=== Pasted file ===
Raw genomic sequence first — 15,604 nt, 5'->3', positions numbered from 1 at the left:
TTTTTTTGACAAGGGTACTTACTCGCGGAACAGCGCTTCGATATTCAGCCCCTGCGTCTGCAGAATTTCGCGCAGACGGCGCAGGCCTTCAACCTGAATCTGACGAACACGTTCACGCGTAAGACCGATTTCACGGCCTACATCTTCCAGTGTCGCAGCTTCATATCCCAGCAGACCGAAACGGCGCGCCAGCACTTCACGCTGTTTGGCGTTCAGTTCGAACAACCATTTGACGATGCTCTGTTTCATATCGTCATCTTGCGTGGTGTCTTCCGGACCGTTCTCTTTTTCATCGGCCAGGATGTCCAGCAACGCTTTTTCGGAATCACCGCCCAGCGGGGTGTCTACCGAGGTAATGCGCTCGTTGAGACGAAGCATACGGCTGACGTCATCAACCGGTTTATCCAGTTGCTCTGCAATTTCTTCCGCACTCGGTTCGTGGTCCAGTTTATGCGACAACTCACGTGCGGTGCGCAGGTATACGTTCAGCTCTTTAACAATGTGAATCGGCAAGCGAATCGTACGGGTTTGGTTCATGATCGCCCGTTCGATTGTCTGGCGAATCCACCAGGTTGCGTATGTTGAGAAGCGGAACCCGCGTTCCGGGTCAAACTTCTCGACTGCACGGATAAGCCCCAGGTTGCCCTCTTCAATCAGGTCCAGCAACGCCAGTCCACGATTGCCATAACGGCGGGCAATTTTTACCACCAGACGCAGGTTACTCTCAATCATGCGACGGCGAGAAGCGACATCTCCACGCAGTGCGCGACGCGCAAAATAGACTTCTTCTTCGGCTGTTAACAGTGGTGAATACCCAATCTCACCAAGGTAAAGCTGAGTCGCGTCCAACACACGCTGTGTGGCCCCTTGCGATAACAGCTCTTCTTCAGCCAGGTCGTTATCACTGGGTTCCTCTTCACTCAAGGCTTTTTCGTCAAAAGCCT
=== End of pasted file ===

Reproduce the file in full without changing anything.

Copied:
Raw genomic sequence first — 15,604 nt, 5'->3', positions numbered from 1 at the left:
TTTTTTTGACAAGGGTACTTACTCGCGGAACAGCGCTTCGATATTCAGCCCCTGCGTCTGCAGAATTTCGCGCAGACGGCGCAGGCCTTCAACCTGAATCTGACGAACACGTTCACGCGTAAGACCGATTTCACGGCCTACATCTTCCAGTGTCGCAGCTTCATATCCCAGCAGACCGAAACGGCGCGCCAGCACTTCACGCTGTTTGGCGTTCAGTTCGAACAACCATTTGACGATGCTCTGTTTCATATCGTCATCTTGCGTGGTGTCTTCCGGACCGTTCTCTTTTTCATCGGCCAGGATGTCCAGCAACGCTTTTTCGGAATCACCGCCCAGCGGGGTGTCTACCGAGGTAATGCGCTCGTTGAGACGAAGCATACGGCTGACGTCATCAACCGGTTTATCCAGTTGCTCTGCAATTTCTTCCGCACTCGGTTCGTGGTCCAGTTTATGCGACAACTCACGTGCGGTGCGCAGGTATACGTTCAGCTCTTTAACAATGTGAATCGGCAAGCGAATCGTACGGGTTTGGTTCATGATCGCCCGTTCGATTGTCTGGCGAATCCACCAGGTTGCGTATGTTGAGAAGCGGAACCCGCGTTCCGGGTCAAACTTCTCGACTGCACGGATAAGCCCCAGGTTGCCCTCTTCAATCAGGTCCAGCAACGCCAGTCCACGATTGCCATAACGGCGGGCAATTTTTACCACCAGACGCAGGTTACTCTCAATCATGCGACGGCGAGAAGCGACATCTCCACGCAGTGCGCGACGCGCAAAATAGACTTCTTCTTCGGCTGTTAACAGTGGTGAATACCCAATCTCACCAAGGTAAAGCTGAGTCGCGTCCAACACACGCTGTGTGGCCCCTTGCGATAACAGCTCTTCTTCAGCCAGGTCGTTATCACTGGGTTCCTCTTCACTCAAGGCTTTTTCGTCAAAAGCCT